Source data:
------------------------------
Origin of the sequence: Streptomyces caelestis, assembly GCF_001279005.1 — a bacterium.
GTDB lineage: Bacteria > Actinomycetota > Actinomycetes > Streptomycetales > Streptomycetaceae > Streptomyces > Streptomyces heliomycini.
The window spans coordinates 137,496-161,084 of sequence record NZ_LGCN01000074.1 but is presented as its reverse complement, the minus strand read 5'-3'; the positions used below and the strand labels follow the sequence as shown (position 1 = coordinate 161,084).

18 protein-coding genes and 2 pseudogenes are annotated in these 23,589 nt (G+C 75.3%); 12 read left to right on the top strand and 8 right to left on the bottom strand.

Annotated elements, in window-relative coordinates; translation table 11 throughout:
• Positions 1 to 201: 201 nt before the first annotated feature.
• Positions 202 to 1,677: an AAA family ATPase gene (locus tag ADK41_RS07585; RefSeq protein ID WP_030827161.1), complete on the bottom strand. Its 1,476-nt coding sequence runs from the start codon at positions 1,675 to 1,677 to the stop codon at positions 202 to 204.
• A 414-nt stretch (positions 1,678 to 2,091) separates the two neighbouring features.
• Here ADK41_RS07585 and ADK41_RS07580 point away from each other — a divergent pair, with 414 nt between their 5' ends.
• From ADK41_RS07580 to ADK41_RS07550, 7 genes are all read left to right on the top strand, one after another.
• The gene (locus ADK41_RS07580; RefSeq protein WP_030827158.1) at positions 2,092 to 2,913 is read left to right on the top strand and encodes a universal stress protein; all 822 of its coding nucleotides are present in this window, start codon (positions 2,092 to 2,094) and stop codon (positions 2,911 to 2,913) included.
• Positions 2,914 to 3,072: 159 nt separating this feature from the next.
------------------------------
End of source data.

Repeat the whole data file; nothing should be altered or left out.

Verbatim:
Origin of the sequence: Streptomyces caelestis, assembly GCF_001279005.1 — a bacterium.
GTDB lineage: Bacteria > Actinomycetota > Actinomycetes > Streptomycetales > Streptomycetaceae > Streptomyces > Streptomyces heliomycini.
The window spans coordinates 137,496-161,084 of sequence record NZ_LGCN01000074.1 but is presented as its reverse complement, the minus strand read 5'-3'; the positions used below and the strand labels follow the sequence as shown (position 1 = coordinate 161,084).

18 protein-coding genes and 2 pseudogenes are annotated in these 23,589 nt (G+C 75.3%); 12 read left to right on the top strand and 8 right to left on the bottom strand.

Annotated elements, in window-relative coordinates; translation table 11 throughout:
• Positions 1 to 201: 201 nt before the first annotated feature.
• Positions 202 to 1,677: an AAA family ATPase gene (locus tag ADK41_RS07585; RefSeq protein ID WP_030827161.1), complete on the bottom strand. Its 1,476-nt coding sequence runs from the start codon at positions 1,675 to 1,677 to the stop codon at positions 202 to 204.
• A 414-nt stretch (positions 1,678 to 2,091) separates the two neighbouring features.
• Here ADK41_RS07585 and ADK41_RS07580 point away from each other — a divergent pair, with 414 nt between their 5' ends.
• From ADK41_RS07580 to ADK41_RS07550, 7 genes are all read left to right on the top strand, one after another.
• The gene (locus ADK41_RS07580; RefSeq protein WP_030827158.1) at positions 2,092 to 2,913 is read left to right on the top strand and encodes a universal stress protein; all 822 of its coding nucleotides are present in this window, start codon (positions 2,092 to 2,094) and stop codon (positions 2,911 to 2,913) included.
• Positions 2,914 to 3,072: 159 nt separating this feature from the next.